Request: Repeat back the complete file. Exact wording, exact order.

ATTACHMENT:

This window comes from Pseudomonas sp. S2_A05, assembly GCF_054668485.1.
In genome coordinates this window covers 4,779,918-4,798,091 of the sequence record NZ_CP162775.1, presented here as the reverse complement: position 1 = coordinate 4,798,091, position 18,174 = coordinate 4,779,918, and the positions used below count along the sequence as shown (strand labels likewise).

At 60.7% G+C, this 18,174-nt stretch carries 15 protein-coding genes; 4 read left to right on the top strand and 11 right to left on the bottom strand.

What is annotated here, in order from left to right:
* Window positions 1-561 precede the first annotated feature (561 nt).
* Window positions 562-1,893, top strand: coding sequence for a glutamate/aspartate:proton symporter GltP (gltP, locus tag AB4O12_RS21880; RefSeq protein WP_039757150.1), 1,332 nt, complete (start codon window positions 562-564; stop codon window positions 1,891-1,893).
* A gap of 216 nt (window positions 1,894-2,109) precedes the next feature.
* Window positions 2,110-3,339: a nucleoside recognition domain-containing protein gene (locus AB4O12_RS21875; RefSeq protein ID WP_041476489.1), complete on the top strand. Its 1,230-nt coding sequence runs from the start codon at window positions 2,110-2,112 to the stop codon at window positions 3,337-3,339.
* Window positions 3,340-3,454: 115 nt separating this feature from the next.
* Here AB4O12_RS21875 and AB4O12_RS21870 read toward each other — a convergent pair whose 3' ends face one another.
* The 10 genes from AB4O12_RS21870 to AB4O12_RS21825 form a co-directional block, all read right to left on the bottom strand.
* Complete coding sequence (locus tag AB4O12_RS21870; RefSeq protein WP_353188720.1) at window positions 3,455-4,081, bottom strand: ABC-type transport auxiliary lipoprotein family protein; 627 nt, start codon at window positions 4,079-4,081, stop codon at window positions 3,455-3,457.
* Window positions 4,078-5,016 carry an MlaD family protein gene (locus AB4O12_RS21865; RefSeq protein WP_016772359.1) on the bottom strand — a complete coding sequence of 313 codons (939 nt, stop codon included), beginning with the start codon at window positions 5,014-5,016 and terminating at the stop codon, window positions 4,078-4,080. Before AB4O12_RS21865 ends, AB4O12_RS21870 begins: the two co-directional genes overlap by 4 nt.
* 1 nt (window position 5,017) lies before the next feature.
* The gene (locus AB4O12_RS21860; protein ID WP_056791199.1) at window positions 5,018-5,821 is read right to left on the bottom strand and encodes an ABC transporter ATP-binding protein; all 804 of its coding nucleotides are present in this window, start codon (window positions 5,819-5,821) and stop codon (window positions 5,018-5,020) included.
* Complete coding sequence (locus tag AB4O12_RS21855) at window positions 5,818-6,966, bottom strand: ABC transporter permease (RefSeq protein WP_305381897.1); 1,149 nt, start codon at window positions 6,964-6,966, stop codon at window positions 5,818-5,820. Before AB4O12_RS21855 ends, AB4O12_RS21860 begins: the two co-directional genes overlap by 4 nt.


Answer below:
This window comes from Pseudomonas sp. S2_A05, assembly GCF_054668485.1.
In genome coordinates this window covers 4,779,918-4,798,091 of the sequence record NZ_CP162775.1, presented here as the reverse complement: position 1 = coordinate 4,798,091, position 18,174 = coordinate 4,779,918, and the positions used below count along the sequence as shown (strand labels likewise).

At 60.7% G+C, this 18,174-nt stretch carries 15 protein-coding genes; 4 read left to right on the top strand and 11 right to left on the bottom strand.

What is annotated here, in order from left to right:
* Window positions 1-561 precede the first annotated feature (561 nt).
* Window positions 562-1,893, top strand: coding sequence for a glutamate/aspartate:proton symporter GltP (gltP, locus tag AB4O12_RS21880; RefSeq protein WP_039757150.1), 1,332 nt, complete (start codon window positions 562-564; stop codon window positions 1,891-1,893).
* A gap of 216 nt (window positions 1,894-2,109) precedes the next feature.
* Window positions 2,110-3,339: a nucleoside recognition domain-containing protein gene (locus AB4O12_RS21875; RefSeq protein ID WP_041476489.1), complete on the top strand. Its 1,230-nt coding sequence runs from the start codon at window positions 2,110-2,112 to the stop codon at window positions 3,337-3,339.
* Window positions 3,340-3,454: 115 nt separating this feature from the next.
* Here AB4O12_RS21875 and AB4O12_RS21870 read toward each other — a convergent pair whose 3' ends face one another.
* The 10 genes from AB4O12_RS21870 to AB4O12_RS21825 form a co-directional block, all read right to left on the bottom strand.
* Complete coding sequence (locus tag AB4O12_RS21870; RefSeq protein WP_353188720.1) at window positions 3,455-4,081, bottom strand: ABC-type transport auxiliary lipoprotein family protein; 627 nt, start codon at window positions 4,079-4,081, stop codon at window positions 3,455-3,457.
* Window positions 4,078-5,016 carry an MlaD family protein gene (locus AB4O12_RS21865; RefSeq protein WP_016772359.1) on the bottom strand — a complete coding sequence of 313 codons (939 nt, stop codon included), beginning with the start codon at window positions 5,014-5,016 and terminating at the stop codon, window positions 4,078-4,080. Before AB4O12_RS21865 ends, AB4O12_RS21870 begins: the two co-directional genes overlap by 4 nt.
* 1 nt (window position 5,017) lies before the next feature.
* The gene (locus AB4O12_RS21860; protein ID WP_056791199.1) at window positions 5,018-5,821 is read right to left on the bottom strand and encodes an ABC transporter ATP-binding protein; all 804 of its coding nucleotides are present in this window, start codon (window positions 5,819-5,821) and stop codon (window positions 5,018-5,020) included.
* Complete coding sequence (locus tag AB4O12_RS21855) at window positions 5,818-6,966, bottom strand: ABC transporter permease (RefSeq protein WP_305381897.1); 1,149 nt, start codon at window positions 6,964-6,966, stop codon at window positions 5,818-5,820. Before AB4O12_RS21855 ends, AB4O12_RS21860 begins: the two co-directional genes overlap by 4 nt.